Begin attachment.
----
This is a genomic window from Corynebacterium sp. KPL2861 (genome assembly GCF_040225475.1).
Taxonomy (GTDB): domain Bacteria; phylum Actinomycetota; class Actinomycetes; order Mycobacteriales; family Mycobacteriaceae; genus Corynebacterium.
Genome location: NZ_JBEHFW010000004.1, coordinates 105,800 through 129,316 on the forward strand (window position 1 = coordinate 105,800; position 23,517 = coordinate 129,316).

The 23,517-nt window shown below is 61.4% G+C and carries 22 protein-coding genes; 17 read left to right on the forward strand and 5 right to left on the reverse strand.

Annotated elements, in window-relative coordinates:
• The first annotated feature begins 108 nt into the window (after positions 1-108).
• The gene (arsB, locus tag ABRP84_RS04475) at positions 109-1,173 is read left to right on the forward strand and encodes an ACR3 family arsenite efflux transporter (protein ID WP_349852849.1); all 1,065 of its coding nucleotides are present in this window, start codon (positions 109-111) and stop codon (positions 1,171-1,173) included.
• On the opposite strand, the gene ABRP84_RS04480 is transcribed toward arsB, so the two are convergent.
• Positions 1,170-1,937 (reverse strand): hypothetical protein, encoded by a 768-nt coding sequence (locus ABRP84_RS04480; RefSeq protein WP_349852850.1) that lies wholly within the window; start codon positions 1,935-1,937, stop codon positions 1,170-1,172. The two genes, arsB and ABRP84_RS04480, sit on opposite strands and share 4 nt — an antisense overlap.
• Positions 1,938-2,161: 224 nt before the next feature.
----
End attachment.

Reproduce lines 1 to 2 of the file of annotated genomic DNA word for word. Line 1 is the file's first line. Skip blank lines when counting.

This is a genomic window from Corynebacterium sp. KPL2861 (genome assembly GCF_040225475.1).
Taxonomy (GTDB): domain Bacteria; phylum Actinomycetota; class Actinomycetes; order Mycobacteriales; family Mycobacteriaceae; genus Corynebacterium.